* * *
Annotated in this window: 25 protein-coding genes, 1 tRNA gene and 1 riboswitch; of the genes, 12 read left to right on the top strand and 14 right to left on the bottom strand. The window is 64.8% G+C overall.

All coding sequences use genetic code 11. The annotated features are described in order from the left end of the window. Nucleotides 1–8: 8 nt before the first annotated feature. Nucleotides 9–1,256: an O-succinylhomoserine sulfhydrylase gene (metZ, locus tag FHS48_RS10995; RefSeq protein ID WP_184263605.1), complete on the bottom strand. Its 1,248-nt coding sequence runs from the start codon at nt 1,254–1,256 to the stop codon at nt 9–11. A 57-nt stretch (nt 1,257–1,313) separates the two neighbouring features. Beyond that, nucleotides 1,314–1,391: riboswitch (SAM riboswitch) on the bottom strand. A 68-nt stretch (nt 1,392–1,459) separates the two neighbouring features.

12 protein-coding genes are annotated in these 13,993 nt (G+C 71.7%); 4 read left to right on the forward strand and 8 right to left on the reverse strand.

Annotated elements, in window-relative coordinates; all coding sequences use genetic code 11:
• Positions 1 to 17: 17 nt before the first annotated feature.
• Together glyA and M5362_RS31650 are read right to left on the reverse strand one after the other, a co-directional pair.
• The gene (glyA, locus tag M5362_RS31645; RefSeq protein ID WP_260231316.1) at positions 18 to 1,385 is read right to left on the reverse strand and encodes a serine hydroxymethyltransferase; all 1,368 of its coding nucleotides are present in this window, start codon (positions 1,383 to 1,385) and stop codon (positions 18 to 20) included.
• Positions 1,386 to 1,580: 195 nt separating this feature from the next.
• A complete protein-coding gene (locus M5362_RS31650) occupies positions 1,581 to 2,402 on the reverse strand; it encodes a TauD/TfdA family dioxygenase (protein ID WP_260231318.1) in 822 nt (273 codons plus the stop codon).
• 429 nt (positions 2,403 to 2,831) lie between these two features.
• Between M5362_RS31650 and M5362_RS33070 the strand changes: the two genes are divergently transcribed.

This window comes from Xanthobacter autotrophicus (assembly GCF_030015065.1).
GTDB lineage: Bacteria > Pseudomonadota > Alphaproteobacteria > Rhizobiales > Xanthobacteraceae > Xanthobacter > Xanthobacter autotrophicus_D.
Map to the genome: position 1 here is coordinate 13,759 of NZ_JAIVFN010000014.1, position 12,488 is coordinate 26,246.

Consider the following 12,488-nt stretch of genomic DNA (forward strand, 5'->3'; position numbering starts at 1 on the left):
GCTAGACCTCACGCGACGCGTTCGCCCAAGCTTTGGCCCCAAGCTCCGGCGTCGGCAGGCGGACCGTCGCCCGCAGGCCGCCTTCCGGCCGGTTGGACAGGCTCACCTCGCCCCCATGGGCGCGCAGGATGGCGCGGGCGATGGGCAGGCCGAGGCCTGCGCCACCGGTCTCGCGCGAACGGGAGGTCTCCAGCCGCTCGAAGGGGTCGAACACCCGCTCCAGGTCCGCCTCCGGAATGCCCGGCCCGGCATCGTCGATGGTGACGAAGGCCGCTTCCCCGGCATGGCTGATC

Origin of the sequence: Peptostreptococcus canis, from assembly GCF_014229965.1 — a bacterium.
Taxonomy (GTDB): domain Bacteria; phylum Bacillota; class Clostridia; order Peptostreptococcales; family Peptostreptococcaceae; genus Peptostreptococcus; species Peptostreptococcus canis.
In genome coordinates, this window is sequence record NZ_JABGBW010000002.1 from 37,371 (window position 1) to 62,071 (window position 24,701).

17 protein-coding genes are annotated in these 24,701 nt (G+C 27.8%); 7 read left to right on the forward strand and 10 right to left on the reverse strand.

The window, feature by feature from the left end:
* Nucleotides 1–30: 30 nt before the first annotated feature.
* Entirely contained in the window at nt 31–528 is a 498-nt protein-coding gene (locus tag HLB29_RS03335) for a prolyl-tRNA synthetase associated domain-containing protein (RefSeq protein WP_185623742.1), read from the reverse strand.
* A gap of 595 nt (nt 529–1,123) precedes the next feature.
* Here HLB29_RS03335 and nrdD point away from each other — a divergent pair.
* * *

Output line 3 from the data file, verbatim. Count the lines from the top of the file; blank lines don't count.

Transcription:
12 protein-coding genes are annotated in these 13,993 nt (G+C 71.7%); 4 read left to right on the forward strand and 8 right to left on the reverse strand.